Chain migration, which has become something of a buzzword in the wake of Sayfullo Saipov’s terrorist attack in New York, is really a new term for something that has long occurred in the United States.
Previously, chain migration was known to folks familiar with immigration issues as family reunification or family-based immigration, which sounds quite a lot nicer.
The U.S. government has supported the concept of family reunification for a very long time and indeed supports it over any other immigration mode.
As this table illustrates, employment-based or so-called “merit-based” immigration makes up a small fraction of the immigrants who come to the United States for at least the last five years.
There are even special programs, such as the Haitian Reunification Parole Program or Cuban Family Reunification Parole Program, which specifically target certain immigrant groups for reunification to the United States.
There are some limitations to family reunification immigration in the United States and it mostly has to do with whether or not the original immigrant is a permanent resident or a citizen.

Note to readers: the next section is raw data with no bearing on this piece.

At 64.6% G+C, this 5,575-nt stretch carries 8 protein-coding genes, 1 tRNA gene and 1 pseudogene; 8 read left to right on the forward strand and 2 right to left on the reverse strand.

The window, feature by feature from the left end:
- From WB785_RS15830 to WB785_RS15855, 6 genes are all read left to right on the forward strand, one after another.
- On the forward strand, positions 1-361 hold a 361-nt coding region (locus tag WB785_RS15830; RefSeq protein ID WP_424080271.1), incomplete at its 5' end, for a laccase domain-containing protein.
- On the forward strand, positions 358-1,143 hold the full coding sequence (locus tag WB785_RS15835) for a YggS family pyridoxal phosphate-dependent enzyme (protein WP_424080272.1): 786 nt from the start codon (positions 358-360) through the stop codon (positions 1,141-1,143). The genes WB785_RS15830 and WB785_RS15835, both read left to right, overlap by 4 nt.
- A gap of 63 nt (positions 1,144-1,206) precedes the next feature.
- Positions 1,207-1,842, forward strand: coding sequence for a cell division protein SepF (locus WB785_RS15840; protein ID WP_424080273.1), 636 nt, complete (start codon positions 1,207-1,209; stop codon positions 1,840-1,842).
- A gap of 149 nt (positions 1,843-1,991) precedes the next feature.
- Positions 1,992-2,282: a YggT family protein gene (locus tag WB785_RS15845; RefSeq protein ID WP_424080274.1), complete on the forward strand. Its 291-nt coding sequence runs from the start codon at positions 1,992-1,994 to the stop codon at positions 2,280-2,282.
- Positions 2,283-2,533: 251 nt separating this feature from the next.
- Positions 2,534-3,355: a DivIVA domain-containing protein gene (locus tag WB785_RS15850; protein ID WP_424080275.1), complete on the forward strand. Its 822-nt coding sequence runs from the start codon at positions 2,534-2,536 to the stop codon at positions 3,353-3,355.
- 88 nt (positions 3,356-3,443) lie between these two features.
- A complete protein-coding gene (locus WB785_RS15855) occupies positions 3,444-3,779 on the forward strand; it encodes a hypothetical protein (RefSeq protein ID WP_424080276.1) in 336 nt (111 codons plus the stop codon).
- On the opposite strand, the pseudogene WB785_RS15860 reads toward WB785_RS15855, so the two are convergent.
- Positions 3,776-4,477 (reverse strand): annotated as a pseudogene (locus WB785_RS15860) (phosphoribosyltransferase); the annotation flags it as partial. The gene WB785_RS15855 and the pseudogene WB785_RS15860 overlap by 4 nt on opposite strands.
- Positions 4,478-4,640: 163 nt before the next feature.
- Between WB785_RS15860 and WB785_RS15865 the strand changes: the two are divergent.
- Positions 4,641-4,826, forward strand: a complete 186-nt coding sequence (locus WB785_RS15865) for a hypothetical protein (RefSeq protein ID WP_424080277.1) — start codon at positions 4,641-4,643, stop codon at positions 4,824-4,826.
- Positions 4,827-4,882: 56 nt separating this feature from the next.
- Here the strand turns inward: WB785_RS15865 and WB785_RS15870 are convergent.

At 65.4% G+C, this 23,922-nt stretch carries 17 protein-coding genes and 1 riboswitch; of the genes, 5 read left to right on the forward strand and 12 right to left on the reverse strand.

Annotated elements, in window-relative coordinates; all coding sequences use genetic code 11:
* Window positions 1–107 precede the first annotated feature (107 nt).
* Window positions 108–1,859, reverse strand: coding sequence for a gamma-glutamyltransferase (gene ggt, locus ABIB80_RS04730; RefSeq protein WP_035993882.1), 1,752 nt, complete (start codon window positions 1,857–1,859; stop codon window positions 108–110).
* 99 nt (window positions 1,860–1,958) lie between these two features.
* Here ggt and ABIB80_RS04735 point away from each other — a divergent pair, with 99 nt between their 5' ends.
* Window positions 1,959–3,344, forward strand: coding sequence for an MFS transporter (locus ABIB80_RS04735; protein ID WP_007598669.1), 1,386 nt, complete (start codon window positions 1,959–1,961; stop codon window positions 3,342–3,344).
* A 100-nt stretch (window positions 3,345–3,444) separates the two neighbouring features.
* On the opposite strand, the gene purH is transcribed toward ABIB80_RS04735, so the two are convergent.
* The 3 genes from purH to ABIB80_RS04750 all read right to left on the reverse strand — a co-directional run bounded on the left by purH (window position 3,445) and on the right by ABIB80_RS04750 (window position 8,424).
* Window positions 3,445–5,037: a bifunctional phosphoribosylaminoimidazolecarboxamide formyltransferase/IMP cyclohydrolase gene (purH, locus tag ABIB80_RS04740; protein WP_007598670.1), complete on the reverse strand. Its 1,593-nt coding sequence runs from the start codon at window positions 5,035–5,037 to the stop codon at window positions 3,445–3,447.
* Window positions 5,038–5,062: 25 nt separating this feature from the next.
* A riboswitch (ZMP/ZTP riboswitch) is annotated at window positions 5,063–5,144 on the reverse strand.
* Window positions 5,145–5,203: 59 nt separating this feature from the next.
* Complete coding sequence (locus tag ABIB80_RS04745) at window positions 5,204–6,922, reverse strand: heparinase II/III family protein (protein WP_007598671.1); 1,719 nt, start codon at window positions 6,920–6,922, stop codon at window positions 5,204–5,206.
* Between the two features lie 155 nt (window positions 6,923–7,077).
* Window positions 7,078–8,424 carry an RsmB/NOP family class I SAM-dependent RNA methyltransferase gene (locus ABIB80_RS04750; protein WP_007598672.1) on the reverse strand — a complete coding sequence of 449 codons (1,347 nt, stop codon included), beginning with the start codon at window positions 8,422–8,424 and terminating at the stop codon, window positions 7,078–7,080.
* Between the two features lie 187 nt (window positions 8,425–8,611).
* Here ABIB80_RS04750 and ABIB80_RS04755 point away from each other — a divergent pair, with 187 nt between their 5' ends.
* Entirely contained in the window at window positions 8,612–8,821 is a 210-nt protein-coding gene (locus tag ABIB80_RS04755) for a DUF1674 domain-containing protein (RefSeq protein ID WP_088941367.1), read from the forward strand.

- U.S. Citizens can help their children, spouses, parents or siblings immigrate to the United States.
- Lawful Permanent Residents, or Green Card Holders, are somewhat more limited in who they can help immigrate to the United States in that they can only assist spouses and unmarried children.
- Contrary to popular discourse, grandparents and cousins are not valid relationships for establishing family-based immigration.
The tendency for people to engage in chain Migration should be no surprise. Once a person arrives in a new country, it’s natural for them to send for their relatives to join them. Most folks in the United States today can consider themselves to be at the end of a very long chain of migration that started hundreds of years ago.